Years later, the sisters met one of their former guards. In their conversation with him, he unwittingly disclosed how God had protected them from being discovered during their prayers. “None of the guards wanted to go near that building.” The former Nazi confided. “Those fleas were terrible!”

Thank God for the fleas.

Over the years, I’ve come to see many things as “fleas.” Fleas are the bad things that come with the good. We seldom understand the value of the bad things until years later. Some things we may never understand.

Last year at this time, I was between positions. That’s the fancy way of saying “out of work” or “unemployed.” For most of 1996, I was between positions. This year started off the same way. My friends, family, and I prayed constantly that I would find something. I had exhausted my savings, had borrowed heavily from friends and relatives, and was on the verge of losing everything. Then I got the phone call.

Since May, I’ve been working in Connecticut. I left for London in the beginning of October. I’ll be in London until the beginning of December. Then, it’ll be back to Connecticut. In seven months, I’ve been home less then four weeks.

I’m tired of living in hotels and eating at restaurants. I miss being able to sit down and relax in my own easy chair. I hate having to dial 30 or 40 numbers to talk to friends and family back home. Being on the road constantly is a royal pain in the butt. BUT, I thank God for the fleas.

I get paid by the hour (in September, I put in over 200 hours) and all my travel expenses are reimbursed. I’ve been able to repay most of my debts and, if the project continues, I’ll be able to put a good bit away for the next time I find myself “between positions.”

Last Christmas was painful for me. I have four children and two daughters-in-law. I like to make their Christmas merry by giving them things they really need or want. Last year, I couldn’t afford to give them much of anything. This year, thanks to the fleas, I’ll be able to give them much more.

The “fleas” of being away from home have shown me other things for which I’m very thankful. My best friend, Lu, has demonstrated just how wonderful and important she is to me. She has faithfully taken care of my dogs and our garden, and she has driven hundreds of miles to take me to, and pick me up at, the airport. She has kept my home looking better than it ever does when I’m around for any length of time. She even does the dusting!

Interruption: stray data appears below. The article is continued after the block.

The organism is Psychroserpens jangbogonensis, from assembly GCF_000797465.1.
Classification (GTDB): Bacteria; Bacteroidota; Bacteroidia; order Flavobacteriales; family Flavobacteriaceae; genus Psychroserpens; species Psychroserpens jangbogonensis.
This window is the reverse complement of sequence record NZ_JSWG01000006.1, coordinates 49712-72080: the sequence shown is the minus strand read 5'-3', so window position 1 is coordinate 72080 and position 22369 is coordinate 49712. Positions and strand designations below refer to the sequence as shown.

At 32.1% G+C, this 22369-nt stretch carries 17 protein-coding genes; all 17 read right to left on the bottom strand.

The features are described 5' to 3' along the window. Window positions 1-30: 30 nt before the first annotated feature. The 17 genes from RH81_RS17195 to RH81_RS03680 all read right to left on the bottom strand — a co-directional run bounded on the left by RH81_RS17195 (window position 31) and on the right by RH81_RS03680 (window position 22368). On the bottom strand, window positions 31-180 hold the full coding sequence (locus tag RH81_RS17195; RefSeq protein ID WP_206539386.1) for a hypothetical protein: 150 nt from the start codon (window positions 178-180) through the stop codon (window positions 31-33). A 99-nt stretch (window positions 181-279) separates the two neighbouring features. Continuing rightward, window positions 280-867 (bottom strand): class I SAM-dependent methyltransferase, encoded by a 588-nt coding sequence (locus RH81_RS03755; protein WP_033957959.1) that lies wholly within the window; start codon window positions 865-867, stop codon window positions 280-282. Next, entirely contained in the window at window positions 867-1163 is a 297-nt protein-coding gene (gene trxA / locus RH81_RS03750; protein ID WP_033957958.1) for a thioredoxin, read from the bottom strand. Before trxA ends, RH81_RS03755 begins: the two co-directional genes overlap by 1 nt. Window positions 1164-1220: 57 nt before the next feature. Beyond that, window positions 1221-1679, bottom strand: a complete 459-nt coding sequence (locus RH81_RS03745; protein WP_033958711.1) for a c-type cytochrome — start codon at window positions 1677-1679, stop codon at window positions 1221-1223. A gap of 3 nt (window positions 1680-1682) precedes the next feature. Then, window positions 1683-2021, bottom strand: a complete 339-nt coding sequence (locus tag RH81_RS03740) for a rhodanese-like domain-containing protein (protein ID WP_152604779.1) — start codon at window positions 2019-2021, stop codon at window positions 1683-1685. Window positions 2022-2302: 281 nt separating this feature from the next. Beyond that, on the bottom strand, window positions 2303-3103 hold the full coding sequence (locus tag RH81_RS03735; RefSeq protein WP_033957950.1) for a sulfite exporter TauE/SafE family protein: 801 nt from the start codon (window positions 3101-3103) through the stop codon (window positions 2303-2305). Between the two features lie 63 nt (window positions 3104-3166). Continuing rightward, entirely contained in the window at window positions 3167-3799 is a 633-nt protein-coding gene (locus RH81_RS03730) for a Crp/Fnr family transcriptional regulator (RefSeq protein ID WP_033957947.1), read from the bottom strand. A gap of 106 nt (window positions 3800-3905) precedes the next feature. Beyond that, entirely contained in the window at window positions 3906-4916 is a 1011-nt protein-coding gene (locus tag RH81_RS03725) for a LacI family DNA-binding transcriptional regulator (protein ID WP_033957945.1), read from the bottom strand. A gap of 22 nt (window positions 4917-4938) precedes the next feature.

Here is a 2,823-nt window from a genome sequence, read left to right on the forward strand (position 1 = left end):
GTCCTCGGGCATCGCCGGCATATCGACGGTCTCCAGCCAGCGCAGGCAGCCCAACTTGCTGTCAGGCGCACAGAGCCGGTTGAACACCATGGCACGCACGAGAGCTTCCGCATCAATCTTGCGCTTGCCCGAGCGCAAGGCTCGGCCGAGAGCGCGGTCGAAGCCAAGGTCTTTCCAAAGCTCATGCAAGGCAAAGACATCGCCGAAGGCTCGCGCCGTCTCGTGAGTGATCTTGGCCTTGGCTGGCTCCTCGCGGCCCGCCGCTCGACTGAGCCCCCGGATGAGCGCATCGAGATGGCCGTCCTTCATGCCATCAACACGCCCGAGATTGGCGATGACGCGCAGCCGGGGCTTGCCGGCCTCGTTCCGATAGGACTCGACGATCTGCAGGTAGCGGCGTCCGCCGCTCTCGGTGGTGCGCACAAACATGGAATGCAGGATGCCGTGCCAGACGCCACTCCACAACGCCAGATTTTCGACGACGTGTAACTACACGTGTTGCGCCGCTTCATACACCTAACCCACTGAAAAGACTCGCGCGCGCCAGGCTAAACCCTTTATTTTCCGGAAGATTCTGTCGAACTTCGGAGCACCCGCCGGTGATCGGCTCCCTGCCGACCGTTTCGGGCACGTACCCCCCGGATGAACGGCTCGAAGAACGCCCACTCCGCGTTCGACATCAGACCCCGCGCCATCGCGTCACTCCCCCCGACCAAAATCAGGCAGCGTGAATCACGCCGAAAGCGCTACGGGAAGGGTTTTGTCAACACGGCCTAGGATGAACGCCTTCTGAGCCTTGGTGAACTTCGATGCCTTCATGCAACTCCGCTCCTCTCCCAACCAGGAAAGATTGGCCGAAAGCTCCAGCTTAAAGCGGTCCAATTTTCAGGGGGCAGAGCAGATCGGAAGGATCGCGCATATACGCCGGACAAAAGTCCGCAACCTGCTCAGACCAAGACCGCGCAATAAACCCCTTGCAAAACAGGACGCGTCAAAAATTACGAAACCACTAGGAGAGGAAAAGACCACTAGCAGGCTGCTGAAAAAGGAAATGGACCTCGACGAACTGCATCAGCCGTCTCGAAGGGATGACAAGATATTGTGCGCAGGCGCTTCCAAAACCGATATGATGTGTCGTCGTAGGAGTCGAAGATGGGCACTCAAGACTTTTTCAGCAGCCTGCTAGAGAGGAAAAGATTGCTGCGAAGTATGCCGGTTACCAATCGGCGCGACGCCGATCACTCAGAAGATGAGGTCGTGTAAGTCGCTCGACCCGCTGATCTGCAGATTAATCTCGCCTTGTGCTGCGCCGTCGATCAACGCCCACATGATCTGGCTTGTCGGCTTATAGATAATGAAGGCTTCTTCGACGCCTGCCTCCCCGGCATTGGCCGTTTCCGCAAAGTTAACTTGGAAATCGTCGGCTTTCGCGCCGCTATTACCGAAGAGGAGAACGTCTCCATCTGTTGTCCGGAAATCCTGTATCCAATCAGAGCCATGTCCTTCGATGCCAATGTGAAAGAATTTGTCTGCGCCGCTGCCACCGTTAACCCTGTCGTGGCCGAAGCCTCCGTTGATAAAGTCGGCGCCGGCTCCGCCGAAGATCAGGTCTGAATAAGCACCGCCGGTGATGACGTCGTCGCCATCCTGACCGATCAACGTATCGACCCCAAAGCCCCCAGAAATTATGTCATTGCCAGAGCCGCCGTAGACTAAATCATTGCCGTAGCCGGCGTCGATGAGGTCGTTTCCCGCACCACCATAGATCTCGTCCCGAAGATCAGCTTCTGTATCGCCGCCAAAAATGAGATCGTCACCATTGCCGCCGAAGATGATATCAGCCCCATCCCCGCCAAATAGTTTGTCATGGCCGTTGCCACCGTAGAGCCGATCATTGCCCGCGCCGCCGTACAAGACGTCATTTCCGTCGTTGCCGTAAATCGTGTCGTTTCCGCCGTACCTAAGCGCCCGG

I’m also thankful to my two oldest sons and their wives. They keep track of my schedule so we can get together during my infrequent visits home. Kenn uses e-mail to keep me up-to-date on my granddaughter, Rachel, and tells me he has a video of her that I’ll be able to see… eventually. Hopefully, I’ll be able to witness her first steps and her first words even if I’m out of town at the time of the momentous occasions. Thank God for modern technology!

We all go through trying times. Those difficulties are much easier to cope with if we can look beyond and try to find the blessings. If I find myself having a Thanksgiving meal of “bangers and mash” (a British meal of hot dogs and mashed potatoes) I’ll remind myself that I could be in Atlanta having a turkey dinner… compliments of Hosea Williams. Or I could be spending the night at one of the homeless shelters. Those thoughts will make it much easier for me to see the blessing of being able to pay for my own meal – regardless of what it is – and paying for my own lodging.

Those thoughts also put things in a much better perspective. Things could be far worse. My fleas are nothing compared to the problems faced by so many other people. Although some folks might find it more difficult to say, “Thanks for the fleas,” I think we can all benefit by looking for the hidden blessings in life. We have to take the good with the bad. When we can see the goodness in the bad, life is even better.

I’ll close this article by taking my prayer a step farther. Not only do I thank God for the fleas, I also thank God that I’ve been able to see the blessings brought by the fleas.